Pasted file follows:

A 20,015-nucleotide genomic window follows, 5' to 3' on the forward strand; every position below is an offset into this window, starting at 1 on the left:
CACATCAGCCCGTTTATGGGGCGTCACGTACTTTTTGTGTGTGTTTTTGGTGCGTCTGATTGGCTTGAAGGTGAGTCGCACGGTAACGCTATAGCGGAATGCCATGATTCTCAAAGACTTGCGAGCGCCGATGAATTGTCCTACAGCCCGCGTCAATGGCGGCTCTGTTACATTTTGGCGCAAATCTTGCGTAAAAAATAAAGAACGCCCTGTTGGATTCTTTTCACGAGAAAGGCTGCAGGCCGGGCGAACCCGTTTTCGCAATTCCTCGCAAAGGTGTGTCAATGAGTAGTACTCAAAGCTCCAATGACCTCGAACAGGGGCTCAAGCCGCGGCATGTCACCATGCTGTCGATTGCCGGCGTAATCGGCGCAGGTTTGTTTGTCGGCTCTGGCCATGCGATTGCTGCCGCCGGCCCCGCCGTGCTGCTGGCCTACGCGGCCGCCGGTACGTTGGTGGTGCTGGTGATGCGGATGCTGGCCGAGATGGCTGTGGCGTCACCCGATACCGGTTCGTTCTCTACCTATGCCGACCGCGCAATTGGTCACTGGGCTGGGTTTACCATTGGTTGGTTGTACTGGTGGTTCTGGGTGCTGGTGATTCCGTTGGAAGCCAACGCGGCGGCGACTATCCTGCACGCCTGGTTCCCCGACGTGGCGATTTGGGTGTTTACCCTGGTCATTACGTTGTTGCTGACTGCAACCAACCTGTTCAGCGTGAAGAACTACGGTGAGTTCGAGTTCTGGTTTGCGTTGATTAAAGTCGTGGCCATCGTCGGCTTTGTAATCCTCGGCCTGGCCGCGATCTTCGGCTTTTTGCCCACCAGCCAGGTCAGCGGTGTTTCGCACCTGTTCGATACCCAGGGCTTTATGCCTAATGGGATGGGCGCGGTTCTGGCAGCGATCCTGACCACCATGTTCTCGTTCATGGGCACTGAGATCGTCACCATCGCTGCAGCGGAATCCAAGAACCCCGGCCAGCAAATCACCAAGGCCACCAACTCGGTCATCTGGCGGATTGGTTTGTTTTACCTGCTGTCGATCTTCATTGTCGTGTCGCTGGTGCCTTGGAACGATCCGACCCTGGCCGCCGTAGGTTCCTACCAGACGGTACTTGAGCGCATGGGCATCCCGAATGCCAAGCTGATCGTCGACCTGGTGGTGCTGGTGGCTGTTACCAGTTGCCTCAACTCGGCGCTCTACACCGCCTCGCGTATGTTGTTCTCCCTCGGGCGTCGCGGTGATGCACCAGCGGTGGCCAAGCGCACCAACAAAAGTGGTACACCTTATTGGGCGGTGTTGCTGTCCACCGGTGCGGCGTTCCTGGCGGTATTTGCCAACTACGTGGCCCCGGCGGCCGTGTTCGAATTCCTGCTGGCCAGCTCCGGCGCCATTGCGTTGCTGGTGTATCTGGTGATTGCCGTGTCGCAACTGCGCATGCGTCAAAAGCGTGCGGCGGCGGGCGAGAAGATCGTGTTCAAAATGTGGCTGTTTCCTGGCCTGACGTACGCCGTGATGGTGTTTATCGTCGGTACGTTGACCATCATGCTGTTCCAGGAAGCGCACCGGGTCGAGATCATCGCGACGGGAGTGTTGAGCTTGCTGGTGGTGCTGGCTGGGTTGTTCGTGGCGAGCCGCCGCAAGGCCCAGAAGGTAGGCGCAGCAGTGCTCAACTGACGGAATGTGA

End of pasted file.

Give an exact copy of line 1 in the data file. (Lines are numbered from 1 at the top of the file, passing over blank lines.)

A 20,015-nucleotide genomic window follows, 5' to 3' on the forward strand; every position below is an offset into this window, starting at 1 on the left: